For such a peripheral and largely undesirable job, the role of 12th man has at times managed to throw cricket's fabled sense of fair play into question. Take Ricky Ponting, so much a traditionalist that he seemed undressed without his baggy green, on the wrong end of modern Test cricket's most (in) famous act of substitute fielding. You may remember it.

By the fourth instalment of the 2005 Ashes, England's habit of allowing their rotating assembly of quicks to enjoy restorative "comfort breaks" had pierced Punter's flesh and was slurping at his boiling blood, where followed an eruption at what he believed to be, frankly, cheating. Where the substitute had hitherto been provided by the host county, some sprightly young buck on a summer contract and very much an afterthought, the sense was that Gary Pratt, a Durham 2nd XI player, was chosen by the ever-scheming Duncan Fletcher with malice aforethought, a weaponised backup carried around the country like a lucky charm, a provocation.

Pratt's swoop-and-shy earned him a visit to 10 Downing Street and an open-top bus ride through London. Other subs have written themselves into folklore - from a 45-year-old Bob Taylor leaving the sponsor's box to keep wicket in a Lord's Test (thanks to New Zealand's amenability) to Bilal Shafayat's dilatory glove-ferrying in Cardiff - yet the 12th man isn't all glory, nor always a particularly easy ride. In many ways it's a highly stressful situation - imagine shelling Virat Kohli off Jimmy Anderson! - if only because of the griping on social media that your "inferiority" should be reflected in your garb: No Three Lions for you, sonny boy, but if you don't catch that crucial, swirling steepler, you'll be for the stocks!

Twelfth man in the club game is an altogether different gig, not least because they rarely come from your own club (if they do, it's old Harry, three sheets to the wind, who only strolled down to walk the dog and get away from the wife for an hour and now finds himself fielding for 43 overs, hiding at slip, exactly where the ball keeps going). No one in their right mind is going to volunteer to be 12th man. Finding an eleventhers is usually hard enough, never mind someone willing to run on towels and gloves and isotonic drinks instead of playing. There are just too many leisure options these days…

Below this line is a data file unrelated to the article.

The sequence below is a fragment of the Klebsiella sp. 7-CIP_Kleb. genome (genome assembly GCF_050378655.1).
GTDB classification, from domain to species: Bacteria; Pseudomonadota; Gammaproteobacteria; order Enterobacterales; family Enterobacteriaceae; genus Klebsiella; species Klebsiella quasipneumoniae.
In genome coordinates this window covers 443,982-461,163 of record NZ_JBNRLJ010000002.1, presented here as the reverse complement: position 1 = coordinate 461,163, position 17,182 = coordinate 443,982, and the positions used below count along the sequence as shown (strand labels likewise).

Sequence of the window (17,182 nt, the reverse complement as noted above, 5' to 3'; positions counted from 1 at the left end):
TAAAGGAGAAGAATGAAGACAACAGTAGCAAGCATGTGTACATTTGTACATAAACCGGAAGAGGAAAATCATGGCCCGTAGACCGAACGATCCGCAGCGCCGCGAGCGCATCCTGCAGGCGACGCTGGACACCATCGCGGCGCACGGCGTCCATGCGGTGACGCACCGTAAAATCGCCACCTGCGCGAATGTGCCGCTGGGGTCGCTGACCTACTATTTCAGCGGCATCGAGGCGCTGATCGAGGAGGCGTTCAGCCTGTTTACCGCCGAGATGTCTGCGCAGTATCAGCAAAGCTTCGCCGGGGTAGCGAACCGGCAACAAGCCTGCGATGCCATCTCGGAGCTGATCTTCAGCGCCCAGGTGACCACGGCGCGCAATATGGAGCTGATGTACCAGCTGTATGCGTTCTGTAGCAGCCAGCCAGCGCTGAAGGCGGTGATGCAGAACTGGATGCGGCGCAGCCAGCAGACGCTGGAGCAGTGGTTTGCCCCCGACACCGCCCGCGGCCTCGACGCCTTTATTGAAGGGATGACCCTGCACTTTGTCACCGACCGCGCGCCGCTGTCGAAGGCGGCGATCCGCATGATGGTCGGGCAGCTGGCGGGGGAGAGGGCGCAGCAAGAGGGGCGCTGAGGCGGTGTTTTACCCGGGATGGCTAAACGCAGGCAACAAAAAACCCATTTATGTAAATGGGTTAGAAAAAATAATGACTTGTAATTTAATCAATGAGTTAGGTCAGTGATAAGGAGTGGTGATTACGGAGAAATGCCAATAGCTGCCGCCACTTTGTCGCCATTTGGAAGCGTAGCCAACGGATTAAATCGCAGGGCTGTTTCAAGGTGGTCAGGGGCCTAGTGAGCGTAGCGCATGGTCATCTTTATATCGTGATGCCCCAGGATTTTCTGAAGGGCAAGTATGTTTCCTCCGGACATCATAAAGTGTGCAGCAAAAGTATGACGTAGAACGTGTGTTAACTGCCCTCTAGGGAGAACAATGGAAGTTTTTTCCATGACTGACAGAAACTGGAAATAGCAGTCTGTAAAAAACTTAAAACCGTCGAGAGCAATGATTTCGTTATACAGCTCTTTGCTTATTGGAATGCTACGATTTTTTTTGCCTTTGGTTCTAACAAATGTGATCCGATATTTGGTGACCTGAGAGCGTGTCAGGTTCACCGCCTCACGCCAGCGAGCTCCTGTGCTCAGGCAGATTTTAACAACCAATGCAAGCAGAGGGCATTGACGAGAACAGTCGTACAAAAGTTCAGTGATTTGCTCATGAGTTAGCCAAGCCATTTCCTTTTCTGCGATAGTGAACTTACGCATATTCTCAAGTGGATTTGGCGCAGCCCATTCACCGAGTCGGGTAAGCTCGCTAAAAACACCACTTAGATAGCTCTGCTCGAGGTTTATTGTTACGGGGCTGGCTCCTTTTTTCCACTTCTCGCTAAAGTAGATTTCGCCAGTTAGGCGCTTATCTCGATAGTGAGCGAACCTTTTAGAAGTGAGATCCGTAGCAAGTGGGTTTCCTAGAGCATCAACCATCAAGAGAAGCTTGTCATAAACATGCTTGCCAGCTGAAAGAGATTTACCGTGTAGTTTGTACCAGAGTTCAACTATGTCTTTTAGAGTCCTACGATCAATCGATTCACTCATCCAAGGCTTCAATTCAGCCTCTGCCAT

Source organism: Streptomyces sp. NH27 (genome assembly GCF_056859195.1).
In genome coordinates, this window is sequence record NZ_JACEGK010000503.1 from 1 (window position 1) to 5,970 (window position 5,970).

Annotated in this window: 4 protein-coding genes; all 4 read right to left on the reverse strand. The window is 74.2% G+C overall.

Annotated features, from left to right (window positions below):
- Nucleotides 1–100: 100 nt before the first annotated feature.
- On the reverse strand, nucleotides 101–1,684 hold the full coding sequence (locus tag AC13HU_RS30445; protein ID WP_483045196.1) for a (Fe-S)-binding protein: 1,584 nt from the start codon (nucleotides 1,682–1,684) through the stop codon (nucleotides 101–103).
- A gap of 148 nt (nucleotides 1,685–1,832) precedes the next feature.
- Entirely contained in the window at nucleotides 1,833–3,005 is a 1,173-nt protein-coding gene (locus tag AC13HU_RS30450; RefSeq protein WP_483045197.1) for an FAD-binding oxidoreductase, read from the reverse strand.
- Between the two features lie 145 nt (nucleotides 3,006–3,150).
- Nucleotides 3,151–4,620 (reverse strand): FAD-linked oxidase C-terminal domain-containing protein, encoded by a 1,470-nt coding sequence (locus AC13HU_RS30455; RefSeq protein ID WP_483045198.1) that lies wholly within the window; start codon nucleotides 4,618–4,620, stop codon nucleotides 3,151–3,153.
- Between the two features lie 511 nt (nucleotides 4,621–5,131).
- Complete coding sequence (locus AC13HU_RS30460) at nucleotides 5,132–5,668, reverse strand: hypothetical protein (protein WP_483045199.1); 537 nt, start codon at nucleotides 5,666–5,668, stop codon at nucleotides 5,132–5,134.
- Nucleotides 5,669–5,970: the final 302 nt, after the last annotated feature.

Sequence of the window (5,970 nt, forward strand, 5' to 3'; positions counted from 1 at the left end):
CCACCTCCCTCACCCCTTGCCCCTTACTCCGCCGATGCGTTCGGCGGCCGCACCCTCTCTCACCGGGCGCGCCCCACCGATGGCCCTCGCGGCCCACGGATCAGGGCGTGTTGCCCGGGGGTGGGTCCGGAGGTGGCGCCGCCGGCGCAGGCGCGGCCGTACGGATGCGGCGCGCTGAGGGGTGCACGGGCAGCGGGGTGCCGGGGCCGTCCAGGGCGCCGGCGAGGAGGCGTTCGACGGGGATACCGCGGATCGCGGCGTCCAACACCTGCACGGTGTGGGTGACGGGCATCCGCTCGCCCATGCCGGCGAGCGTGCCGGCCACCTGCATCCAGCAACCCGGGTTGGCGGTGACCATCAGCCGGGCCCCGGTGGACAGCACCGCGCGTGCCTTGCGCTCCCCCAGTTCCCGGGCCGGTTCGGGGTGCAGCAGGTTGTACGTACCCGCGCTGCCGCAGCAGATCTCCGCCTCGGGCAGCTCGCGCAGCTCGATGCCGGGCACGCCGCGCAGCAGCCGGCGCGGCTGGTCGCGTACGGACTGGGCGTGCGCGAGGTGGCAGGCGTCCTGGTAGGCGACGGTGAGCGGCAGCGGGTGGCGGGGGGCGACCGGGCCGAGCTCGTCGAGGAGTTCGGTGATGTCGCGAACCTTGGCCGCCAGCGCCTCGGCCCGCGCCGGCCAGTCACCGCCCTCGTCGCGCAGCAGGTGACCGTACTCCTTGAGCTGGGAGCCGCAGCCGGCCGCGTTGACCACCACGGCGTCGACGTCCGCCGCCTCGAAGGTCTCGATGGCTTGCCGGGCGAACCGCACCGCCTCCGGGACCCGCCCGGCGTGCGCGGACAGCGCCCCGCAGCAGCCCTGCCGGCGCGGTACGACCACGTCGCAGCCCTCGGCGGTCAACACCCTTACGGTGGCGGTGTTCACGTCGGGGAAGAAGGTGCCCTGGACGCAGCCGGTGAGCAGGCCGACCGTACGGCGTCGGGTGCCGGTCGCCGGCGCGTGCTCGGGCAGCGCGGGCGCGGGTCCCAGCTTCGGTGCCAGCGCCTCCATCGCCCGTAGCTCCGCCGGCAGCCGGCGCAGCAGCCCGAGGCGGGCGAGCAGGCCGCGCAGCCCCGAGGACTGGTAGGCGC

For one Twitter interlocutor, Nabi's actions were rationalised by the stakes, by the heavy presence of money. "There's millions of dollars on the line" came the justification

No, usually in the club game if a 12th man is required - and if he's required, this could mean the game is amicable enough to allow it, or meaningful enough that the disadvantage must be compensated - then he or she usually comes, with a certain amount of reluctance, from the opposition, some sheepish interloper hoping he doesn't take a flying catch (although, if he is capable of this, then his team needs a root-and-branch review as to how he was selected for the role), hoping he doesn't "do a Gary Pratt" on his captain - or, depending as to where he's been asked to bat, perhaps hoping he does do a Gary Pratt on his captain.

The whole thing is riven with ethical questions. If an opposition player dislocates a shoulder, what do you do (apart, obviously, from getting the footage on social media)? What about if he goes off feeling poorly? What if some players offer Bartleby's "I would prefer not to"? What if there's too much bad blood? At any rate, in the lower echelons of the recreational game, with the increasing dearth of volunteers, two of the batting side will be umpiring, one scoring, two at the crease and a minimum of three padded up. That doesn't leave many options.